The woes of the troubled US housing market have just increased following a decision by the highest court in Massachusetts which will likely make it more difficult for banks to foreclose on delinquent home loans.
On Friday, the Supreme Judicial Court of Massachusetts upheld a lower court’s decision to void foreclosure sales conducted by two major US lenders, Wells Fargo and US Bancorp.
The cases dated back to 2007 when Wells Fargo and US Bancorp began foreclosure proceedings against delinquent borrowers on two separate properties. Since neither borrower fought the proceedings, the banks were able to quickly take control of the two properties.
But the banks hit problems when they tried to get a judgment from the state’s land court that would give them clear title to the properties. In 2009, the court rejected the banks’ arguments, saying they had not been assigned the mortgages before they foreclosed. Instead, the banks only acquired the mortgages after they commenced foreclosure proceedings.
The case centred on the process used for transferring loans after they were made. When individual loans were sold to an investor, the new owner’s name was often left blank in loan document in order to minimise paperwork hassles. Frequently, loans would change hands several times before being bundled together with other loans into a mortgage-backed security.
Both mortgages in the Massachusetts case had been bundled into securities and sold to investors. The two banks that foreclosed on the borrowers were acting as trustees on behalf of investors in the trust.
The Massachusetts Supreme Court ruled that since neither bank had proved it had a right to evict the borrowers, the foreclosures would be voided, and ownership of the properties was returned to the borrowers.
If the Massachusetts ruling is worrying for banks because it is likely to delay some foreclosures, making it harder for banks to claw back their loan losses by selling homes that they’ve repossessed.
The banks in the case had asked the Massachusetts court to restrict its ruling to new foreclosures. The court declined to do so, which means that the banks could face new claims from foreclosure cases that they thought were completed.
In recent months, US banks, which are facing intense scrutiny from regulators, have become more reluctant to seize homes from distressed borrowers. But according to a recent report by the Federal Reserve Bank of Dallas, foreclosure delays are likely to exacerbate problems in the US housing market.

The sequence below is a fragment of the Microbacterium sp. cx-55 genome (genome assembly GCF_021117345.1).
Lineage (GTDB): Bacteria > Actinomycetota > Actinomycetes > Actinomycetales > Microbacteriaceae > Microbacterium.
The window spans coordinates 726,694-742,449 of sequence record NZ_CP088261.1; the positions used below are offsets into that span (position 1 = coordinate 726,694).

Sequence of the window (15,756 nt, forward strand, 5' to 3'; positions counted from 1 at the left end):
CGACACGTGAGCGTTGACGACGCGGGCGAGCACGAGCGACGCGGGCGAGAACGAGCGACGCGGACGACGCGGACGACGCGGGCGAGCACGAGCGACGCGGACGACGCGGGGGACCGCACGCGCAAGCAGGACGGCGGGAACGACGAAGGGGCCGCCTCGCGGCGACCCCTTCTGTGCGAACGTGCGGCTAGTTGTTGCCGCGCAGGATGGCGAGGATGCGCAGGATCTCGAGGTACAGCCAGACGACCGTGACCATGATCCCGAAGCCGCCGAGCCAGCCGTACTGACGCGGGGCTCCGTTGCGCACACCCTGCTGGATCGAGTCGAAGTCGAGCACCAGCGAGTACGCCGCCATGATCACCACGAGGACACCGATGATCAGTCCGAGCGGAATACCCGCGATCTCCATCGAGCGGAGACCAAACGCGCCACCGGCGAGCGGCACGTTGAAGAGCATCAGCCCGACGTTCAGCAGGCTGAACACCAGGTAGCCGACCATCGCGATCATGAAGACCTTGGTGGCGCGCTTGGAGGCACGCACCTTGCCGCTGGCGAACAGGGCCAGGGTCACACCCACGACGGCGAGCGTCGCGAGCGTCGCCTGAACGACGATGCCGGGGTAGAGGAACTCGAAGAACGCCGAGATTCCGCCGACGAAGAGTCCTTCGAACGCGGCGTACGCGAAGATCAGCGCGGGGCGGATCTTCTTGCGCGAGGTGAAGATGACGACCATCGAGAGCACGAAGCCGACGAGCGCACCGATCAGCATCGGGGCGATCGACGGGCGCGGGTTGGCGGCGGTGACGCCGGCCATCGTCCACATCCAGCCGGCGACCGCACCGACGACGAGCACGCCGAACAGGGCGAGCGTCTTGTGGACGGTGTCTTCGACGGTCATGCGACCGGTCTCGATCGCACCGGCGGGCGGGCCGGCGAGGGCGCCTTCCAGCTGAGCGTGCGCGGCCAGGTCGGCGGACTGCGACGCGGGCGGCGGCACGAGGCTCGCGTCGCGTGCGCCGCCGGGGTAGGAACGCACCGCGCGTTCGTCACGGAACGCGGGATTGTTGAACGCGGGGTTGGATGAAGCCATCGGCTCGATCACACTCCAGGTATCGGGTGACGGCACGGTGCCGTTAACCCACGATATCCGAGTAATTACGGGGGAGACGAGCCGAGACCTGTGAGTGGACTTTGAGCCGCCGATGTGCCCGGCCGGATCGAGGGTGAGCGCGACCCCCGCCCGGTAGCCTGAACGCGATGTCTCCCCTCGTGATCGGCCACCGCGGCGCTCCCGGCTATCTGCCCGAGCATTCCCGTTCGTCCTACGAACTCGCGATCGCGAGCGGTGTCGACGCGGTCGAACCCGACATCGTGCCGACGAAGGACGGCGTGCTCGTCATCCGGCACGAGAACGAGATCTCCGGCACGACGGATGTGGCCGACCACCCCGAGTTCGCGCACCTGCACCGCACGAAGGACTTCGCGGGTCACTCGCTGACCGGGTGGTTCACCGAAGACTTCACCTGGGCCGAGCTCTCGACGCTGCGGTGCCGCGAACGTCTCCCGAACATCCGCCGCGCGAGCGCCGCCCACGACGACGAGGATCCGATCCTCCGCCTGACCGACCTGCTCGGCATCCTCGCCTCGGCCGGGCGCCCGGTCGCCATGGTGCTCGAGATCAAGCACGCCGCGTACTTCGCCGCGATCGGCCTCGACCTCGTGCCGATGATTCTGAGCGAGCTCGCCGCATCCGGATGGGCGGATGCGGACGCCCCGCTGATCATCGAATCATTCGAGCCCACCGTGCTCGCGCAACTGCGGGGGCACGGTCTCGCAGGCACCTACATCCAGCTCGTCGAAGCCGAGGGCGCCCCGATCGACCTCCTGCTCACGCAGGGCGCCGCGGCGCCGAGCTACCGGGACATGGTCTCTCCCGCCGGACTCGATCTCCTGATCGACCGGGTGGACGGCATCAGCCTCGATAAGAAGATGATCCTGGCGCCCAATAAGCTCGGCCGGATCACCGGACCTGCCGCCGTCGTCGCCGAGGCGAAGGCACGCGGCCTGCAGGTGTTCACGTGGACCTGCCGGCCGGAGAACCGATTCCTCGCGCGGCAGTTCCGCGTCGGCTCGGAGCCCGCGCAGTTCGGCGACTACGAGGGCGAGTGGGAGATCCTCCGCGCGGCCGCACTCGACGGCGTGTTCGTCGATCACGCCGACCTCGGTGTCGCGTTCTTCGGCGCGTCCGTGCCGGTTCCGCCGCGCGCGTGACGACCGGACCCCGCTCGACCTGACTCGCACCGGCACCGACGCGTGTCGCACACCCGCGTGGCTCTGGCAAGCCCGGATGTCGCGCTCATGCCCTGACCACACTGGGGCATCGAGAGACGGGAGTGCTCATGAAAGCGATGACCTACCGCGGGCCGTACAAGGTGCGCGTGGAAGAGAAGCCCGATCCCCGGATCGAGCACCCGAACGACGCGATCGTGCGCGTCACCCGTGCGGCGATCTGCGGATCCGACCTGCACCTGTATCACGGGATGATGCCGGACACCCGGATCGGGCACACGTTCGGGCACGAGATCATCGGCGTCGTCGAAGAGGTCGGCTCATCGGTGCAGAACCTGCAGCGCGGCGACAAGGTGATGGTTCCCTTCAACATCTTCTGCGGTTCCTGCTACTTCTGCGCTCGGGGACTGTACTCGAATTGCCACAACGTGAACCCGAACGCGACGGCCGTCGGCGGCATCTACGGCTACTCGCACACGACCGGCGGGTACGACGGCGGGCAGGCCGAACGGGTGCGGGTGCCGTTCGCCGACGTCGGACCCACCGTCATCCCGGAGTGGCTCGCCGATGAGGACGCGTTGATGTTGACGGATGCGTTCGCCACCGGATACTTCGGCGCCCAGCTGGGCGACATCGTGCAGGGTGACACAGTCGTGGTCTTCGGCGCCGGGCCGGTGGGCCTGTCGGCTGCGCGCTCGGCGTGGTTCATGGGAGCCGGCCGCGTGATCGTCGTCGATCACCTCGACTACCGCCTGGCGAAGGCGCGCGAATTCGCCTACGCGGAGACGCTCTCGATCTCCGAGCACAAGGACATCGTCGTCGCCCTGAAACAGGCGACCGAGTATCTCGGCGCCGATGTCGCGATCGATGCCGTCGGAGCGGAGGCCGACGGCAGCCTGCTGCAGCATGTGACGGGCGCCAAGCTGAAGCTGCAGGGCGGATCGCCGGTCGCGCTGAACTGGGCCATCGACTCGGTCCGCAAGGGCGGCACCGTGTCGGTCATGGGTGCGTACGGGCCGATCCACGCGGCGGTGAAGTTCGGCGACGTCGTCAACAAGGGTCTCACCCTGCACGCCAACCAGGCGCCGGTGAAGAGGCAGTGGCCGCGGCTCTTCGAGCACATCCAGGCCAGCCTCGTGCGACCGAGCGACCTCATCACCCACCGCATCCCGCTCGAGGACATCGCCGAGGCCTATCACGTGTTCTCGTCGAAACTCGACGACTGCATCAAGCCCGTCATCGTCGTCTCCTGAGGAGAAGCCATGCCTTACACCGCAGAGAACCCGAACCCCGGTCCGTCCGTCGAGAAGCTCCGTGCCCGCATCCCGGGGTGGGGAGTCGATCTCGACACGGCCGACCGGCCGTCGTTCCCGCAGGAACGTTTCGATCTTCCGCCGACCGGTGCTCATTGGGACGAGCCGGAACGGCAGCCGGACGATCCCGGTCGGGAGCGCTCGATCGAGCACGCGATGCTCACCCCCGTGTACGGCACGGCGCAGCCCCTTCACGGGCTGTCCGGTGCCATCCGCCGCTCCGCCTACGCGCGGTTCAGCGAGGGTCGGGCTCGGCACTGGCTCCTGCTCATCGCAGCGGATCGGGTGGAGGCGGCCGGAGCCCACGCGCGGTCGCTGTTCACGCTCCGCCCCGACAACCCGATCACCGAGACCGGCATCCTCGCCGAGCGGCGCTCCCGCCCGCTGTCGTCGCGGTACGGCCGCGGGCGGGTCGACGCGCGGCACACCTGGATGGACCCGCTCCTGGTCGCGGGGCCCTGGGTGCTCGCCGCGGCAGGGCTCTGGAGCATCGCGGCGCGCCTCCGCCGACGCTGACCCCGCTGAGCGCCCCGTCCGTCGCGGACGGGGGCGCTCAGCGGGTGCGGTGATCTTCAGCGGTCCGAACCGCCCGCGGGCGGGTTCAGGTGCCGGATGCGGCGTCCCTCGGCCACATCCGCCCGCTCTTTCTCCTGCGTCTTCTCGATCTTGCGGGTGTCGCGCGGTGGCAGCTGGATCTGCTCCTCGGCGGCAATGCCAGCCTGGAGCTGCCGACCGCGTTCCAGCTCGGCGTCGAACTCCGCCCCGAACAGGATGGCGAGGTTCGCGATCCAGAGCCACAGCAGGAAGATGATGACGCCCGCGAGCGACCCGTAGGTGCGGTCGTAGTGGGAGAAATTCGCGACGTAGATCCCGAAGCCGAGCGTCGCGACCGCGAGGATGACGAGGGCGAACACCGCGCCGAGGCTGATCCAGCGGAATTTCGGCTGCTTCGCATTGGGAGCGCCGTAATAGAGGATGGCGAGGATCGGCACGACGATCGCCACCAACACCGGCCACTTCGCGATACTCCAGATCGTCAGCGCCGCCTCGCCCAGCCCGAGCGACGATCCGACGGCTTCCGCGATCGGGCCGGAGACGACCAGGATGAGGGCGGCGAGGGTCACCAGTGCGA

The report — entitled The Fallacy of a Pain-Free Path to a Healthy Housing Market — points out that real US house prices have tumbled by 33 per cent since their peak in August 2006. But, it warns “home prices must fall a further 23 per cent before they revert to their long-term mean.”
The report notes that sales of new homes have fallen sharply since the Obama administration’s home-purchase tax credit expired last April. As a result, new home inventories — which have slumped to 42-year low — still represent a 8.6-month supply. The report says that typically a balanced market has an inventory supply of five to six months, and home prices tend to decline until that level is achieved.
The report says that one problem facing the new home market is the massive overhang of existing homes for sale:
“The 3.9 million homes listed in October represent a 10.5-month supply. One in five mortgage holders owes more than the home is worth, an impediment that could hinder refinancings in the next year, when a fresh wave of adjustable-rate mortgages is due to reset. The number of listed homes, in other words, is at risk of growing further. This so-called shadow inventory incorporates mortgages at high risk of default; adding these to the total implies at least a two-year supply.”
According to the report, a further 3.6 million homes and units — or 2.7 per cent of US housing stock — are vacant and being held off the market. The Dallas report says that presumably many of these properties are included six million distressed properties that are listed as 60 days delinquent, in foreclosure or foreclosed in banks’ inventories.
The Dallas Fed report says that delays in foreclosures could temporarily arrest housing price declines, but it will only cause the supply of distressed properties to increase over time. Even worse, it could cause banks to shy away from making home loans because they’re worried about the underlying value of the property.
It concludes that with nearly half of all bank assets backed by real estate, both home owners and the banking system are deeply concerned about further home price declines. But, it warns there is “no perfect solution to the housing crisis exists. The latest price declines will undoubtedly cause more economic dislocation. As the crisis enters its fifth year, uncertainty is as prevalent as ever and continues to hinder a more robust economic recovery.”
*This article was originally published on Business Spectator